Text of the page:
Rule reminder: Key pesticide stewardship guidelines

Keeping pesticides out of raw drinking water supplies is essential to prevent products being restricted or even lost if residues are detected at levels that exceed statutory limits.

As the wetter high-risk winter period nears, we give a timely reminder of the key active ingredients in the spotlight and any stewardship guidelines or information available to help reduce the risk of them showing up in water.


This autumn and winter sees the industry’s last chance to prove it can keep the slug killer metaldehyde out of water before Defra makes a decision on its future in March 2017.

See also: 5 pesticide rules to remember for the new cropping season

With reports of high slug pressure already this autumn, stewardship guidelines and the catchment-based initiatives could be given a stern test.

With only one alternative in ferric phosphate, it is vital growers get involved and help to safeguard metaldehyde’s future.

Metaldehyde Stewardship Group guidelines are:

  • Use the minimum active per hecare to avoid drainage and run-off losses
  • Maximum individual application rate: 210g/ha metaldehyde. For additional protection of water, suppliers/Basis advisers may recommend rates reduced to 160g/ha or less
  • Maximum total dose from 1 August to 31 December: 210g/ha. For additional protection of water, suppliers/Basis advisers may recommend rates reduced to 160g/ha or less
  • Maximum total dose rate: 700g metaldehyde active/ha in a calendar year
  • No pellets to be applied within 6m of a watercourse
  • Do not apply when heavy rain is forecast
  • If drains are flowing, do not apply metaldehyde-based slug pellets
  • More information about metaldehyde stewardship can be found on the Metaldehyde Stewardship Group website 

Metazachlor and quinmerac

These two key oilseed rape herbicide actives are crucial to early-season weed control, but a recent trend to later post-emergence applications has increased the risk to water.

Metazachlor is contained in straight products such as Butisan S or Sultan 50 SC, while quinmerac is found in co-formulations with metazachlor, such as Katamaran, Elk or Shadow.

As part of the “Metazachlor Matters” stewardship campaign, voluntary guidelines were introduced in 2014 to minimise risk. They are summarised as:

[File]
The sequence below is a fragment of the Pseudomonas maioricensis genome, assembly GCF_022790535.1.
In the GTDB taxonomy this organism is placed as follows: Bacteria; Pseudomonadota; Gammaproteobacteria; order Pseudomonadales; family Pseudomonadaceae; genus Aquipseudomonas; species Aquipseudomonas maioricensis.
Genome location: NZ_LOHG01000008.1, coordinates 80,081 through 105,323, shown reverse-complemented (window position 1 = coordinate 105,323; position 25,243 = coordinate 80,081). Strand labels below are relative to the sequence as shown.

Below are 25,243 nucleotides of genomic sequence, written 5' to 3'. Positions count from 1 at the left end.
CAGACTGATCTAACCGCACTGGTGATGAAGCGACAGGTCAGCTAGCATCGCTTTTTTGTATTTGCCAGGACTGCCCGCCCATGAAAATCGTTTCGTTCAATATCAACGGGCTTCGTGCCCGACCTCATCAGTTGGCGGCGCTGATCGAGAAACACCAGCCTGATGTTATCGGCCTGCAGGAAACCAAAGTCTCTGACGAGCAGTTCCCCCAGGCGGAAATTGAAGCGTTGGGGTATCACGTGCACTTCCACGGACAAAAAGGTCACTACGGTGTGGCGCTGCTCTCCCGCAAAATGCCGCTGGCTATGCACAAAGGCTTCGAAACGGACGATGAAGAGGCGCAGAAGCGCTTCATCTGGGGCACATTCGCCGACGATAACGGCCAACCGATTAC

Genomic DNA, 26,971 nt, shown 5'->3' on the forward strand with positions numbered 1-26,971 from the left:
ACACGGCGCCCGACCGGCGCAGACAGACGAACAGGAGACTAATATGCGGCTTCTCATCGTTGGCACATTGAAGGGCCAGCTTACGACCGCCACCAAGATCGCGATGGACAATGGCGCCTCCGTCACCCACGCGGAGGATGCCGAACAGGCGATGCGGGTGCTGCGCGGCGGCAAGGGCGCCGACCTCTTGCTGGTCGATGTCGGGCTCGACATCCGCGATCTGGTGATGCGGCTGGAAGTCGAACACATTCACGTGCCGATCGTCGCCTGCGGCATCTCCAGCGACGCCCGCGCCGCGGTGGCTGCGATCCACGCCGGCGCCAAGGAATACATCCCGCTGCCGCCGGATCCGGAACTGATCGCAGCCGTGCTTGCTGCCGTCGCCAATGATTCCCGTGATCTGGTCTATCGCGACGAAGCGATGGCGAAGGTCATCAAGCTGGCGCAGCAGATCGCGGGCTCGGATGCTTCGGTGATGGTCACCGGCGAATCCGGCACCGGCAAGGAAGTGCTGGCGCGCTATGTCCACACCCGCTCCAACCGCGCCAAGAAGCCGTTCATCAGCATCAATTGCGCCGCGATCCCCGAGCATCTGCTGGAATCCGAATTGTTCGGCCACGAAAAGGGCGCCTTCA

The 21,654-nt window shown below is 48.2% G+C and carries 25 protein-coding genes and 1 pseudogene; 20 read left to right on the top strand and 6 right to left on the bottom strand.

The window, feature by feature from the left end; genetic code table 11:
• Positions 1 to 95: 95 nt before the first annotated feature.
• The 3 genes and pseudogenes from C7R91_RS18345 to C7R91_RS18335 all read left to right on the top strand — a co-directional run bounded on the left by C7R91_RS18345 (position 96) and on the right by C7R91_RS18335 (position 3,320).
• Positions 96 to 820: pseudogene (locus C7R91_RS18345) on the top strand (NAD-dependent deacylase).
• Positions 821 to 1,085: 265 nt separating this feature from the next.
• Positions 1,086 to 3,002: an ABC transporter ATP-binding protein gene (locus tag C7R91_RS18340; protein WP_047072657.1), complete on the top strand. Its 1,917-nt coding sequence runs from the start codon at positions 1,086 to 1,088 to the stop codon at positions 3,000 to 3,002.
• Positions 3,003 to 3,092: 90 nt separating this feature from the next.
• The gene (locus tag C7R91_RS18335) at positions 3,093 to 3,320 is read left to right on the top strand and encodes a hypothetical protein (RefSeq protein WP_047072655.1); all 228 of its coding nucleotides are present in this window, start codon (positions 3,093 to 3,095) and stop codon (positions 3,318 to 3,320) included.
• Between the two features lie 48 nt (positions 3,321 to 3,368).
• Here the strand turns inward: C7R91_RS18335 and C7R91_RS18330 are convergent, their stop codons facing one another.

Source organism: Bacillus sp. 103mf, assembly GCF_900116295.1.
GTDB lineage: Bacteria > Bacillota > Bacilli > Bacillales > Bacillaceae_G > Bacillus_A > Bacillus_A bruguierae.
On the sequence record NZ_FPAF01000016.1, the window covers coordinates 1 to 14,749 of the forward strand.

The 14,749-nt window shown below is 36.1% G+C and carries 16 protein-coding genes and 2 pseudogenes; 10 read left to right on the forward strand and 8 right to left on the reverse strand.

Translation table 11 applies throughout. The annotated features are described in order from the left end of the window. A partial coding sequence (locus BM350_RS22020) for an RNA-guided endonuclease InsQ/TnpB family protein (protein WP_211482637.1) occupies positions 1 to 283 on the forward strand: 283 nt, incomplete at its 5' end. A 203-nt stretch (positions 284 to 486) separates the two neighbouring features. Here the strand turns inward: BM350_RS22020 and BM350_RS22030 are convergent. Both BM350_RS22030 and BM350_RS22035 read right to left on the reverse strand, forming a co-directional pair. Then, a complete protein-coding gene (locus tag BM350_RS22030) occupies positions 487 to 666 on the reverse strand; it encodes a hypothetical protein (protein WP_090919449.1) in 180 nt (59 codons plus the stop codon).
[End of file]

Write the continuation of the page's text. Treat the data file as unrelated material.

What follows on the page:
• Maximum dose – 750g/ha metazachlor and 250g/ha quinmerac
  • Where there are no drains – no timing restrictions
  • Drained fields (including tempory) – aim for 1 October application, cut-off date 15 October
  • Applications after 1 October can be made if soil/seed-bed conditions are good and drains not flowing
  • Drained fields in Drinking Water Safeguard Zones – cut-off 1 October

By the time you receive this issue of Crops, these voluntary cut-off dates will have passed, so growers are advised to think carefully about soil and seed-bed conditions, along with current and forecast weather before applying metazachlor or quinmerac, even if it may be in accordance with statutory label guidelines.

More information on the stewardship of these actives can be found on the Voluntary Initiative, BASF and Adama websites.

To apply or not – don’t forget useful smartphone app

Agchem firm Adama’s Water Aware smartphone app provides a useful decision-support tool for use when applying a number of high-risk herbicide actives. It has recently been updated to include metaldehyde pellets.

Using soil type, current and forecast weather and soil moisture deficit data, it can provide an indication of potential pollution risk at the time of spraying or pellet application.

It also includes Environment Agency “What’s in Your Back Yard” (WIYBY) information to indicate if a field location is in a groundwater or surface water safeguard zone.

The app is free to download and is compatible with both IOS and Android operating systems.

Carbetamide and propyzamide

Two more oilseed rape autumn herbicides – carbetamide and propyzamide – are also frequently detected in raw water. Theyare firmly on the regulatory radar and use restrictions are a possibility.

This could have negative implications for blackgrass control in particular and users of these actives can find best practice advice on the Voluntary Initiative website, with water protection advice sheets (WPAS) available for each.

Pesticide Watch

Farmers Weekly is working with Gatekeeper agronomists to highlight key pesticide rule changes and the potential implications, keeping you on the right side of the law and aiding on-farm record keeping.

Sentinel is a decision support tool linked to Gatekeeper crop management software, a programme that helps arable farmers with record-keeping and legislation issues. For more details visit the Farmplan website or call 01594 545 011